In recent weeks the Kluwer Patent Blog has published two shorts posts on the topic of whether courts may entertain a request for preliminary injunctive relief prior to patent grant. The first post, by Matthieu Dhenne, is titled A preliminary injunction can be based on a patent application, and discusses a recent decision of the Paris High Court. The applicant, Novartis AG, has a pending European Patent application (EP 2 959 894) relating to the treatment of MS using fingolimod hydrochloride. According to the post (no decision is attached), the "EPO Board of Appeal had ordered the Examining Division to grant the patent on the basis of one of the claims," but the patent has not yet issued. The post states that the court denied the request for preliminary relief, but "accepted its admissibility of the basis of the patent application." The other post, by Anders Valentin, is titled Danish court dismisses application for a PI based on a patent application. This post discusses a decision (also not attached) of the Danish Maritime and Commercial Court, involving--guess what?--the exact same patent application, on the basis of which Novartis applied for a preliminary injunction in Denmark. According to this post, the Danish court denied the request, noting that because there is still no formal EPO decision to grant the patent, "it is uncertain that the patent will have effect in Denmark," and also that there is a possibility "the patent could still be amended."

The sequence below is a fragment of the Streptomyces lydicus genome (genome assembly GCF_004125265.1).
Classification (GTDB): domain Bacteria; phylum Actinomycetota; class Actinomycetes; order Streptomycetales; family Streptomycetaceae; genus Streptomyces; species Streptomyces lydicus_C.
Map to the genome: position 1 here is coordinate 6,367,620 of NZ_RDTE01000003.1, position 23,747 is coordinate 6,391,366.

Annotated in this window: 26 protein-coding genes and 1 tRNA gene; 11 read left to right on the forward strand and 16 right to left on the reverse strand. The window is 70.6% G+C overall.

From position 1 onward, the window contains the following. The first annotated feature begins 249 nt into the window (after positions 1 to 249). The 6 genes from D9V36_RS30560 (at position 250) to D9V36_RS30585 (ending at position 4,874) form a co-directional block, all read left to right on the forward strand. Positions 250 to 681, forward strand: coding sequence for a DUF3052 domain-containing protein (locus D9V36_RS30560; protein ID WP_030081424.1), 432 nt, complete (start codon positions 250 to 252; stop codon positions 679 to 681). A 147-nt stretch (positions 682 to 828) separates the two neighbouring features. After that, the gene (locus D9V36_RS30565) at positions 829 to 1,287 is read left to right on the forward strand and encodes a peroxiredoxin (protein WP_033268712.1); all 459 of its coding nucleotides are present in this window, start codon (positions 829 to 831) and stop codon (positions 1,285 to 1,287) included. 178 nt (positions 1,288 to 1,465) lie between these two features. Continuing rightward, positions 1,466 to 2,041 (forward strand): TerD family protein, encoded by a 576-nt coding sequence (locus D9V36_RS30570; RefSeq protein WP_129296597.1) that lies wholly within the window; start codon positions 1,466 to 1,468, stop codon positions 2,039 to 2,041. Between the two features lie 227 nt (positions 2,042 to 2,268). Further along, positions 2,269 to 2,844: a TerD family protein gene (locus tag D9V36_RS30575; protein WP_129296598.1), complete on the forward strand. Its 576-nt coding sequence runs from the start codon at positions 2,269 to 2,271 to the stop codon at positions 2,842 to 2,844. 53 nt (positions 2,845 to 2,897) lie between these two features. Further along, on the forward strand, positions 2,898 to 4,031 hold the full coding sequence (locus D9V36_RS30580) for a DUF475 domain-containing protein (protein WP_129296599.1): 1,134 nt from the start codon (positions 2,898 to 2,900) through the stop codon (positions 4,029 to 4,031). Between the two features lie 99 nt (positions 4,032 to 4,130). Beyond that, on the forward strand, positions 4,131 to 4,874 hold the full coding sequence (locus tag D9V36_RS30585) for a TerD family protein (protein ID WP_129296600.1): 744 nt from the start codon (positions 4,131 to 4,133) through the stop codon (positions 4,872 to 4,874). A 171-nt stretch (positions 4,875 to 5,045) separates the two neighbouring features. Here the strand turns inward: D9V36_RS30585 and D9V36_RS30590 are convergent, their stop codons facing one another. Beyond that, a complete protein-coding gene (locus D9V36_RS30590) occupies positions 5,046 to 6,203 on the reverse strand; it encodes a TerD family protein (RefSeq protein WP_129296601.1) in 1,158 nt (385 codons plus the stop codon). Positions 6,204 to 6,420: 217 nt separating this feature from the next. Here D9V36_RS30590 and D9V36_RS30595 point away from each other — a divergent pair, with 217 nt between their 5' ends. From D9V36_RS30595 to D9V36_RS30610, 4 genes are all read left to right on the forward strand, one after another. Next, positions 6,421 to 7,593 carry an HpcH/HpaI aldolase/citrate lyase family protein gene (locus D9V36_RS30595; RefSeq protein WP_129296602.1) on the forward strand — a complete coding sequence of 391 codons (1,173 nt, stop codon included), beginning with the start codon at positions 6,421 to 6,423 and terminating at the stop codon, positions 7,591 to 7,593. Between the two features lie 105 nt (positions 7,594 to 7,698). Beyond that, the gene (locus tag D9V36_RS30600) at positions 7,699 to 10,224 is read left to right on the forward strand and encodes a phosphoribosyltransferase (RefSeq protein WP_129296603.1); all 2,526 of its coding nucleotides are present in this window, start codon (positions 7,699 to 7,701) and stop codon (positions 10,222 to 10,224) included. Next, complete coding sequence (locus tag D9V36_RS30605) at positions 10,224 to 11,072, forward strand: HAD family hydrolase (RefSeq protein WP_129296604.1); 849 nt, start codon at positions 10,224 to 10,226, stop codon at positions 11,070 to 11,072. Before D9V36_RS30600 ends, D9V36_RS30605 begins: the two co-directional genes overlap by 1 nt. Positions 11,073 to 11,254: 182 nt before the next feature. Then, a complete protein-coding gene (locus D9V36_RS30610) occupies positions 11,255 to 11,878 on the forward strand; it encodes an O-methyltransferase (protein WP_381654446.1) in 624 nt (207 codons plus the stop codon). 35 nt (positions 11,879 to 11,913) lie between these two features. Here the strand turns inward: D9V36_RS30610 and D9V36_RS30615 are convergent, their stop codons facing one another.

This is an unusual issue. As Mr. Dhenne points out, there could be situations in which "urgency" might seem to counsel in favor of hearing such a case, though he also states that a strict reading of the text of the relevant French statute would not permit this; and there could be no opposition proceeding to challenge validity until the patent issues. For my part, I'm inclined to think that courts shouldn't grant preliminary injunctions in advance of grant, ever, though I wonder if there might be cases in which it would be advisable to consider a preliminary injunction conditioned on subsequent grant. Temporary stays of permanent injunctive relief, after all, are not uncommon under U.S. law, and are available (in theory, at least) under German law as well (e.g., to enable design-around or sell-off). Still, I'm not sure this is a good route to go down in the preliminary injunction realm, because of the obvious risks to the defendant--among them, that compensation for being wrongly enjoined may be incomplete after the CJEU's Bayer v. Richter decision (see, e.g., here).
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